Go Look in the

 
 
By Stan Gibson  |  Posted 2006-11-20 Email Print this article Print
 
 
 
 
 
 
 


Wikis"> Why has Motorola taken to the new platforms? "One reason is generational. Another is our affinity for technology. People take to it because were an engineering-based firm," said Redshaw. Singh added: "Part of the culture is to look up documents. People say, Go look in the wikis."

Motorola is not alone. Networking software maker Novell has also taken to wikis in a big way, starting a couple of years ago when an engineer installed a wiki server under the desk of Lee Romero, manager for knowledge and collaboration services at the Waltham, Mass., company.
Romero subsequently came up with an enterprise wiki strategy, setting up a corporate wiki for all employees.

"It promotes openness for both reading and authoring; its a collaborative environment. Its much more efficient than when the work product is a document, said Romero. "It really promotes a culture and approach that is a lot more open. And the tool is more efficient in the way that people work together."

Now Novell has three kinds of wikis: the enterprise wiki, based on Media-Wiki, which has open access for reading and editing content; a TWiki-based wiki for Novells engineering team that includes access control; and "renegade" wikis, most of which run on TWiki, and about which Romero knows little, but which the company tolerates. "Its hard to monitor and manage them when we dont know where they are or whos using them," said Romero.

Romero estimated that about 20 percent of Novell employees—approximately 1,200 people—read enterprise wiki content every month. Of those, perhaps 250 employees edit content monthly. Novell is dedicating four servers to host wikis, at a total cost of about $30,000. Romero estimated that the IT support required is about one-quarter of one persons time per year.

At Novell, the engineers wiki is not used for collaboration on source code, for which Novell uses specific tools. "Its more at the level of disseminating ideas," said Romero, adding that discussion of future products is restricted to specific groups.

Meanwhile, software maker Chordiant, of Cupertino, Calif., has opened up its developers wiki to customers, the better to create software that suits their requirements. A little more than a year ago, the company selected wiki software from JotSpot and embarked on an experiment that quickly became a company strategy.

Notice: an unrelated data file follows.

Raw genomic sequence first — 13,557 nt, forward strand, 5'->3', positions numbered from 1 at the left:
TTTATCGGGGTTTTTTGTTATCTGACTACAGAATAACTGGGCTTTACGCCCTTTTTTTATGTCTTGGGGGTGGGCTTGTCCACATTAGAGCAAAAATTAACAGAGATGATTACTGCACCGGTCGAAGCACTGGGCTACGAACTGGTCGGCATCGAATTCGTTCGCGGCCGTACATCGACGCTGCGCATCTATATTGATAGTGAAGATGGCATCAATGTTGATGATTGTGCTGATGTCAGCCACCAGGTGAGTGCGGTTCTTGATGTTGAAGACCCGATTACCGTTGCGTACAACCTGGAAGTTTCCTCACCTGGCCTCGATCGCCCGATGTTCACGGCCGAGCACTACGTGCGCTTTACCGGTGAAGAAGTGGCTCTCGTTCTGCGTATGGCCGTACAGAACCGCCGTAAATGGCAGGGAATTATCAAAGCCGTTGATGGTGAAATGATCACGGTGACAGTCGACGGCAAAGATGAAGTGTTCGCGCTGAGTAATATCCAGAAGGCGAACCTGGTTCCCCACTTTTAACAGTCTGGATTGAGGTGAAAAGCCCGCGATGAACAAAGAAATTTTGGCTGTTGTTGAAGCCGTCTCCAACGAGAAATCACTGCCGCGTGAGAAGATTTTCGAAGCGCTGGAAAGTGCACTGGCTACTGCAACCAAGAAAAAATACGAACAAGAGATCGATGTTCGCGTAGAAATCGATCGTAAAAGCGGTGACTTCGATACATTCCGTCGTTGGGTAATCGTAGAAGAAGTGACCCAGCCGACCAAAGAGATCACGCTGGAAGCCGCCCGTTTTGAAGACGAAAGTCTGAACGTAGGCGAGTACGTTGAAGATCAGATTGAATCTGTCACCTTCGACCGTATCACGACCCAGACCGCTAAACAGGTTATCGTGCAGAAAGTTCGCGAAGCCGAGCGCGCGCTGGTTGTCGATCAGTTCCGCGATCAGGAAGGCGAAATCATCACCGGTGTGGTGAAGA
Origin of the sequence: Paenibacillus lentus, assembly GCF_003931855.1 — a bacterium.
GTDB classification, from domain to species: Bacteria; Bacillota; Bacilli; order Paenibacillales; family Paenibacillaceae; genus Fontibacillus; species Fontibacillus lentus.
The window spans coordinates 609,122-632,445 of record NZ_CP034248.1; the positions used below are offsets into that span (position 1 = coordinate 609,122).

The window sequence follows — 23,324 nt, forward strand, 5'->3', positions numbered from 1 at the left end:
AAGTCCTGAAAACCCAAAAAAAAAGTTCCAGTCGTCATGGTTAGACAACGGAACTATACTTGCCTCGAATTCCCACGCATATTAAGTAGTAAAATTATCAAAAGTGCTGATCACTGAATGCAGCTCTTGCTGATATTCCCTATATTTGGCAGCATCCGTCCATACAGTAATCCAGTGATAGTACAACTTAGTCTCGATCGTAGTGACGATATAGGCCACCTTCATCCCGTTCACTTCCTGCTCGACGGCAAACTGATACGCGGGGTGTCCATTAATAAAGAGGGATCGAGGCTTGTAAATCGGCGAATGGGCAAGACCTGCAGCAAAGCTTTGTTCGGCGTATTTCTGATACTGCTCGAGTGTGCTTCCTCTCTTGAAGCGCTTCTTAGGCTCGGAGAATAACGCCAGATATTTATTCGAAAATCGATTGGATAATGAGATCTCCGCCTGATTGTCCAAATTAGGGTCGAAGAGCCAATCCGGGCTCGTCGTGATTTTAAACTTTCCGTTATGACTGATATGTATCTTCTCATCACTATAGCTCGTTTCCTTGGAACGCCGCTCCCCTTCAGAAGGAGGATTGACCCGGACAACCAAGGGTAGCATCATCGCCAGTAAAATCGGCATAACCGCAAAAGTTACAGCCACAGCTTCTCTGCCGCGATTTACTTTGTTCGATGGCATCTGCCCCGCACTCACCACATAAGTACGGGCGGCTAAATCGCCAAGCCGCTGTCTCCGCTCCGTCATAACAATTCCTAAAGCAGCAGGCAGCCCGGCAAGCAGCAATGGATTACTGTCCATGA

"Were reinventing software development to be a continuous conversation between Chordiant and our customers," said Greg Biggers, director of product strategy for Chordiant and product manager for the customer-and-developer wiki project called Chordiant Mesh. Chordiant sells what it calls "customer experience management software" to banks, insurance companies and telecommunications companies.

"This presents a more transparent process to customers than they have ever seen. The new level of transparency may be shocking at first," said Biggers.

Health bloggers to fill dedicated wiki. Click here to read more. "Before, a product manager would talk to customers and bring ideas back, then come up with requirements. That took 18 to 24 months. Later, a product pops out. Then the sales manager presents it to customers. At best, its 75 percent of what they wanted, but even then, its no longer right by the time it ships," said Biggers.

Chordiant has paid JotSpot $50,000 for the initial software license and pays an additional $10,000 for hosting per year. JotSpot manages the servers remotely. Chordiant Mesh currently has 800 users. As at Novell, only design ideas are exchanged in the wiki, not the software code itself.

"It wasnt easy to achieve. We love the democratization of wikis, but we need some control over the communities," said Biggers, explaining that to operate effectively, Chordiant Mesh needed different levels of permissions, including per page and read-only.

But, Biggers said, the wiki project has generated new business. "The entire initiative is looked at quite favorably," he said. "Strategically, its a success. We have reduced our overall IT spending on the infrastructure for software development."

Next Page: Not everyone gets wikis.



 
 
 
 
Stan Gibson is Executive Editor of eWEEK. In addition to taking part in Ziff Davis eSeminars and taking charge of special editorial projects, his columns and editorials appear regularly in both the print and online editions of eWEEK. He is chairman of eWEEK's Editorial Board, which received the 1999 Jesse H. Neal Award of the American Business Press. In ten years at eWEEK, Gibson has served eWEEK (formerly PC Week) as Executive Editor/eBiz Strategies, Deputy News Editor, Networking Editor, Assignment Editor and Department Editor. His Webcast program, 'Take Down,' appeared on Zcast.tv. He has appeared on many radio and television programs including TechTV, CNBC, PBS, WBZ-Boston, WEVD New York and New England Cable News. Gibson has appeared as keynoter at many conferences, including CAMP Expo, Society for Information Management, and the Technology Managers Forum. A 19-year veteran covering information technology, he was previously News Editor at Communications Week and was Software Editor and Systems Editor at Computerworld.
 
 
 
 
 
 
 

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